Gojeep Gojeep is offline
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I like the M416's Sam and was going for a similar look with the original Wills fenders.


The rails will have to have sections completely replaced.


Next up was folding up a piece to replace the worse effected part of the rusted out frame. Used the same gauge as stock.


Pretty good match.


Cut away the rusted out section.


Can see it was pretty bad. The drain hole must have gotten plugged with mud.


Inside the frame was a reinforment piece of channel that strengthened where the A frame bosses are and extended up to the front leaf spring mounts. I coated everything in weld through zinc primer


Welded the channel in place and made up new bosses for where the A frame bolts in. Didn't have any pipe the right size so drilled out some solid bar to match. Thicker wall than standard but don't think anyone will complain about that.


The front spring hanger was originally rivetted on. I wanted to match that look if I could in case a restorer bought the trailer. I rounded the bottom of the bolt heads before bolting it down while it is easier to do.


The bolt head where then finished off with a die grinder. Rounding the bottom of the bolts worked well as stopped any gouging of the bracket. The nuts on the inside were welded to the frame and then the bolts tacked to the nut so it can't ever come loose.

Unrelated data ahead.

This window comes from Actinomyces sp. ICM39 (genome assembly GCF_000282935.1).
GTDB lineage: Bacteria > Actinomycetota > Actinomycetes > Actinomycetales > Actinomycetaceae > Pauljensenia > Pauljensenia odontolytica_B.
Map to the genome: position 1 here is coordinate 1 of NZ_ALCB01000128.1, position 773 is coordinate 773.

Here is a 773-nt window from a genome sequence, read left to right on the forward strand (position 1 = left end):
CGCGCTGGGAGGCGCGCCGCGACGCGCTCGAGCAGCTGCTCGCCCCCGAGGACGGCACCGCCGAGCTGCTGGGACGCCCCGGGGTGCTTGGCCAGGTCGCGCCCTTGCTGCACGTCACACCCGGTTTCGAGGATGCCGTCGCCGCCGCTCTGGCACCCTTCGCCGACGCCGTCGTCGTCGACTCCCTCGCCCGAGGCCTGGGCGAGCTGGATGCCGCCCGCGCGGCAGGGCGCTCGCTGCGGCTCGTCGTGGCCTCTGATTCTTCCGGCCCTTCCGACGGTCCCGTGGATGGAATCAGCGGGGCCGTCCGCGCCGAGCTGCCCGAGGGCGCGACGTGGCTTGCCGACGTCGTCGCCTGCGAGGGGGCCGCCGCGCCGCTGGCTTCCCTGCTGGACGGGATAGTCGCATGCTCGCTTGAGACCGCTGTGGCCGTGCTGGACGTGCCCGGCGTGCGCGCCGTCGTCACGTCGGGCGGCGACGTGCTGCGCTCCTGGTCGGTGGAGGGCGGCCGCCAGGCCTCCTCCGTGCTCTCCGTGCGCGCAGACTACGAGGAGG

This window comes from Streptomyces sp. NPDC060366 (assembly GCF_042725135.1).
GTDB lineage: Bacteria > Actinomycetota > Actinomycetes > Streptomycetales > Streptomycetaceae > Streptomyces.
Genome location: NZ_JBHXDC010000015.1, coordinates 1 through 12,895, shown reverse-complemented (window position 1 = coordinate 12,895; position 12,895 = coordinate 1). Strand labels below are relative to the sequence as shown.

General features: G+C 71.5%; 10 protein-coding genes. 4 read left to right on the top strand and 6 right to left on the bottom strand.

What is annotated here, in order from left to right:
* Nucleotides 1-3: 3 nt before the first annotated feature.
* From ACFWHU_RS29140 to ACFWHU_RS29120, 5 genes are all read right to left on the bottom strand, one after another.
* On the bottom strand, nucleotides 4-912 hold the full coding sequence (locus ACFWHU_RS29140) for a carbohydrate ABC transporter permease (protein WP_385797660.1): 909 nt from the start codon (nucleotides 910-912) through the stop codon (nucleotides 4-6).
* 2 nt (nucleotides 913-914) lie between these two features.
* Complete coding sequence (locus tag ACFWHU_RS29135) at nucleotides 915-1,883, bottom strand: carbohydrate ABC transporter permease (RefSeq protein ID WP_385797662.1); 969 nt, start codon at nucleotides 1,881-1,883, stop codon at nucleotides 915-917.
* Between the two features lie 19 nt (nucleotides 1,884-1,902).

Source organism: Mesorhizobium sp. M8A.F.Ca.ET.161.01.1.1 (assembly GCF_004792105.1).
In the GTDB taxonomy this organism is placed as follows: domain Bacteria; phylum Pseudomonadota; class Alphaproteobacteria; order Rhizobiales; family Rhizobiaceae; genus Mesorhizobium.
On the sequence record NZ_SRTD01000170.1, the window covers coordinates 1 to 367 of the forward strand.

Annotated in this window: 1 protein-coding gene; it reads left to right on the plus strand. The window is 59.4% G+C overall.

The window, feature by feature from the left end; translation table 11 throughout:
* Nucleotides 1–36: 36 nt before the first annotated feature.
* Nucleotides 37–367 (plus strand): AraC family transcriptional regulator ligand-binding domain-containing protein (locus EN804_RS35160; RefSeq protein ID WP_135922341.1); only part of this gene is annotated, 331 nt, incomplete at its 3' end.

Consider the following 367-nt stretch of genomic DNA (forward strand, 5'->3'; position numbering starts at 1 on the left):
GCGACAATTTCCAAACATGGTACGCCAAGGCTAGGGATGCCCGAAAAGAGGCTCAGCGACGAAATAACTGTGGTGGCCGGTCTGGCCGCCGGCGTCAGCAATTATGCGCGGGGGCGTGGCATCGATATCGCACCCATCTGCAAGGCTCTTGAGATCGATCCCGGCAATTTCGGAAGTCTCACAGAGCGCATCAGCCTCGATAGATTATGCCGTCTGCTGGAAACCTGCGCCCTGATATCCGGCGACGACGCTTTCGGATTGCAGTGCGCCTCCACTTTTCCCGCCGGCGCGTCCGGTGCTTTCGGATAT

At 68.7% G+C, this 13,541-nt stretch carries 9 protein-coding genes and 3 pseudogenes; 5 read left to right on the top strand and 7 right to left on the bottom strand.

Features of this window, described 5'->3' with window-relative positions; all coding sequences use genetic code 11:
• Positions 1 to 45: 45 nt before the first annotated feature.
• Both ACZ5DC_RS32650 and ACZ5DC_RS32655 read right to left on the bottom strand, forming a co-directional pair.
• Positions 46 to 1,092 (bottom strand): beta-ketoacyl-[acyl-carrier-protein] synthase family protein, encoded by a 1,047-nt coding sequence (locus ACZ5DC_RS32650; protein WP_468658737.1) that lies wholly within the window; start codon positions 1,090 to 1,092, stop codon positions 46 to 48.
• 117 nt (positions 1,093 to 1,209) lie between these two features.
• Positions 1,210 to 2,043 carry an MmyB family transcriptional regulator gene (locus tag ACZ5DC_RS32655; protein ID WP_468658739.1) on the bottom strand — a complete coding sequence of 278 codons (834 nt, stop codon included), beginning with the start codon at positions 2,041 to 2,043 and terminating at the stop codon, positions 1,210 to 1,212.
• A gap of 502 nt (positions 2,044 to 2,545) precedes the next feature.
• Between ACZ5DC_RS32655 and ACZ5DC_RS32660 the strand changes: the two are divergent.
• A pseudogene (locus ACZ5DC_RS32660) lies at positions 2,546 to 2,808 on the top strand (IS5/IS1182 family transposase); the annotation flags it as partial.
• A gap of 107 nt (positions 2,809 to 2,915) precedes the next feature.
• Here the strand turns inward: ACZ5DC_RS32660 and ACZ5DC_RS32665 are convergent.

The frame welded back in ready to get the floor section afterwards. I will only be repairing the floor that is over the frame rails to make it sound. Too risky to buy replacement floor and weld it in and not get enough resale for it.


The floor section will be plug welded where the spot welds once were on both the bottom and sides. All welds will be ground and sanded smooth to blend in.
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Invention is a combination of brains and materials.
The more brains you use, the less materials you need.
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  #4  
Old 02-24-2016, 06:58 AM
petersod petersod is offline
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Quote:
Originally Posted by Gojeep View Post

Here is my tag. 2WH means 2 wheels. 8 CWT is 8 Counter Weight, ( 8x112 = 896 lbs), just over 400 kg. Made in 1945. FMC shows it was made by the Ford Manufacturing Company in Geelong. They were also made by GMH in Adelaide. More information of them here. http://jeepdraw.com/TRAILER-AUSSIE.html
Marcus, as always I'm impressed by both the quality of your work and your willingness to spend extra time setting up clear and helpful photos. However, I will make one tiny nitpick (because I can hear my mum's voice in my ear correcting me ). The abbreviation cwt is pronounced "hundred weight" because C is the Roman numeral for 100.

I'll return to my corner now

Thanks again,

Dominic
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Old 02-24-2016, 06:05 PM
Oldnek Oldnek is offline
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Depends on if its American or Imperial.
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  #6  
Old 02-25-2016, 04:45 AM
Gojeep Gojeep is offline
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Quote:
Originally Posted by petersod View Post